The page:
Hello Sarah! Thank you for your question.

You should start designing with the areas provided in the competition brief. The jury will not be measuring each project to check if the area of your buildings matches exactly what the brief asked for, but their expert eye can tell if something is way off just by looking at it.

That being said, this is an ideas competition, which means that if you have an idea you think is good and will make the project better, but falls outside of the requirements of the brief, you are welcome to explore it, as long as you justify it in your presentation.

For example, you might have noticed the brief does not ask for a parking area. That means the client (or in this case, the organization) does not consider it necessary to include a parking area in the project. However, you might find a study that shows that students will user cars a lot more in the years to come, and might think that, even the brief didn’t ask for it, including some parking space could be a good idea. In this scenario you are free to include a parking space, as long as you reference that study in some way in your presentation so that they jury can understand y our motives for making that decision “against” the brief. If provided with such information, the jury might agree with you and are free to award your project if they believe everything else in your project also deserves award.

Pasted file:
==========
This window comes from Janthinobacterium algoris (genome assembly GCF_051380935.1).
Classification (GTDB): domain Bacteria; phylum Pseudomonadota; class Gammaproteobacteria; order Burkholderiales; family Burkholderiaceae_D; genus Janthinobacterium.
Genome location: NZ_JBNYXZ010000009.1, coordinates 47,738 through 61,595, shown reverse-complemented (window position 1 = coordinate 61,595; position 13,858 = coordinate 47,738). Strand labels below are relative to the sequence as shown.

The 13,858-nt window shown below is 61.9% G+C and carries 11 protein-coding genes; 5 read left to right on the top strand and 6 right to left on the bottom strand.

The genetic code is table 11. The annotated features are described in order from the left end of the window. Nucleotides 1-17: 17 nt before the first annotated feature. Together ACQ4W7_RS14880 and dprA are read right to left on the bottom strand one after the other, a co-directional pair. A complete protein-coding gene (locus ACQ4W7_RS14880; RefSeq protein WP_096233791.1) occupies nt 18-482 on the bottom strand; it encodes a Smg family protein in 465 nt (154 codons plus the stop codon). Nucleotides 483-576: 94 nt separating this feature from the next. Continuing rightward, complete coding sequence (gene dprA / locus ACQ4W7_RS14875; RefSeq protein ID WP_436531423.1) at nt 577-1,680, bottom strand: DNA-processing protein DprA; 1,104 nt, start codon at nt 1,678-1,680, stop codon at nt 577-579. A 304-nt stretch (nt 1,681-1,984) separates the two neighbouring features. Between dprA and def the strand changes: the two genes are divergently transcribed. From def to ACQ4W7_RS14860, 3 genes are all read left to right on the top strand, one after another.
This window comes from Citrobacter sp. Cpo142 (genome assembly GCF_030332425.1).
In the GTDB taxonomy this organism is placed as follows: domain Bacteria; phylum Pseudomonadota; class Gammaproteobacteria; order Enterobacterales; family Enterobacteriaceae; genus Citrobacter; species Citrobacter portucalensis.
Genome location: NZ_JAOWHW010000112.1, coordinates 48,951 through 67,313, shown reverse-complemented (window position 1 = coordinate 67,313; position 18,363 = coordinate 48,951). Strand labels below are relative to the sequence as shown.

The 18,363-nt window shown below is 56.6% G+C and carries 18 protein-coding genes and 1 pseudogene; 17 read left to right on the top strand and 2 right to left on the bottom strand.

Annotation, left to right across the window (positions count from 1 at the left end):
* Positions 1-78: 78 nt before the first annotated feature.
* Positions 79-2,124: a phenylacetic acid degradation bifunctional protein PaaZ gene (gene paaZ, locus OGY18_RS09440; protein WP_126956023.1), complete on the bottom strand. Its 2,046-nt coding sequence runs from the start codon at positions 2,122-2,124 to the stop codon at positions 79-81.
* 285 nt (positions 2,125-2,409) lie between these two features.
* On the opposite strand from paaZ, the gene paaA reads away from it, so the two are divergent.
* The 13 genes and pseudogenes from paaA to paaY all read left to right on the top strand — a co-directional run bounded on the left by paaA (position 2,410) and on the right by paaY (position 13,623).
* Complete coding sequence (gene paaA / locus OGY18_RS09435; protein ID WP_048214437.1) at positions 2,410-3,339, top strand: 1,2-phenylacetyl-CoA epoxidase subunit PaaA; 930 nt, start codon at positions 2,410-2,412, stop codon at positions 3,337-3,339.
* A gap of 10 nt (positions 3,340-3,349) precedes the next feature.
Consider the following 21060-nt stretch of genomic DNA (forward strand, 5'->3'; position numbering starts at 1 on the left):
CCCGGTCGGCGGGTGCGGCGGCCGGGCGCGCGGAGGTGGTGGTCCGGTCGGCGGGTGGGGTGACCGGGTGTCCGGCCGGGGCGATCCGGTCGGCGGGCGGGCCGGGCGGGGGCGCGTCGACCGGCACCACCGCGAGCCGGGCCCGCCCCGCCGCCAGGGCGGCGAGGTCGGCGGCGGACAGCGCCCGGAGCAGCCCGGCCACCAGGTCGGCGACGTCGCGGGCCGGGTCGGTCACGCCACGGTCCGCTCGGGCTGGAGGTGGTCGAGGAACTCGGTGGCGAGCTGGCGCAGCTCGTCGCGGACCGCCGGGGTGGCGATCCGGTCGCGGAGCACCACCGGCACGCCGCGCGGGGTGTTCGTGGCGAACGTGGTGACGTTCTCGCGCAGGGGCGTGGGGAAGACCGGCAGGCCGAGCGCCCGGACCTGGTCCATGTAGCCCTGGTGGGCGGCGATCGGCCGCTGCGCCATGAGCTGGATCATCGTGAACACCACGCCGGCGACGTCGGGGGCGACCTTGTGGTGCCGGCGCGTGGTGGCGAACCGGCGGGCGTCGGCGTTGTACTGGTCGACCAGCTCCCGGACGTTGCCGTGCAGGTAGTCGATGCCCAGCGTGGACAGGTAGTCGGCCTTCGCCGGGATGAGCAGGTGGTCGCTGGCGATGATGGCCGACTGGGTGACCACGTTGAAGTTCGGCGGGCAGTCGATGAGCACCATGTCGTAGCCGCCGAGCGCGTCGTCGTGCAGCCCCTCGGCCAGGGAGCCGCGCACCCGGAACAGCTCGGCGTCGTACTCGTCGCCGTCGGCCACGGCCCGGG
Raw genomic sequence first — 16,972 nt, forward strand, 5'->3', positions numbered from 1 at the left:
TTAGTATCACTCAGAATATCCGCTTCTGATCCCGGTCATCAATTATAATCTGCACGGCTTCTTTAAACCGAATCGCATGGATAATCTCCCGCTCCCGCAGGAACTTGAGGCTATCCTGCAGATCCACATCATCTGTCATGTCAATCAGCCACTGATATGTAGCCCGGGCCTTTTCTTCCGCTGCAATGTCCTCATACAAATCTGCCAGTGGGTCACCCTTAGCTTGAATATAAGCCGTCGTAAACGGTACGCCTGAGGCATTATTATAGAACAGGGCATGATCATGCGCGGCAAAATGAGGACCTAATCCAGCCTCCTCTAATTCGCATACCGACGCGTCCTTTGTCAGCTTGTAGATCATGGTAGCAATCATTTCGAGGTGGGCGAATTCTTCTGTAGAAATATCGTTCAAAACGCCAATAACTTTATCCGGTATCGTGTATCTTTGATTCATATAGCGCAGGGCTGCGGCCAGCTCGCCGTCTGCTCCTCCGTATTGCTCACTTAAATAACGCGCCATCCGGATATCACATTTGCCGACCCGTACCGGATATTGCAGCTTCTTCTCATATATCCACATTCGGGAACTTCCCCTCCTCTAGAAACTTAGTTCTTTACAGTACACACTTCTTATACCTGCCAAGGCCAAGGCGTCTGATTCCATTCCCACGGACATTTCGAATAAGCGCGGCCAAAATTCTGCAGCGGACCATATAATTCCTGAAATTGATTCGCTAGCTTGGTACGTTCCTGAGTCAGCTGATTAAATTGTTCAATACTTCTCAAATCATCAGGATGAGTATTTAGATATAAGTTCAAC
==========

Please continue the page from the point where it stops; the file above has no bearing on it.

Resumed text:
In other words, modifying the spaces and dimensions provided in the brief will NOT be reason to be disqualified if the modifications are properly argued.

Good luck!

  • This reply was modified 2 years, 4 months ago by arkitekturo.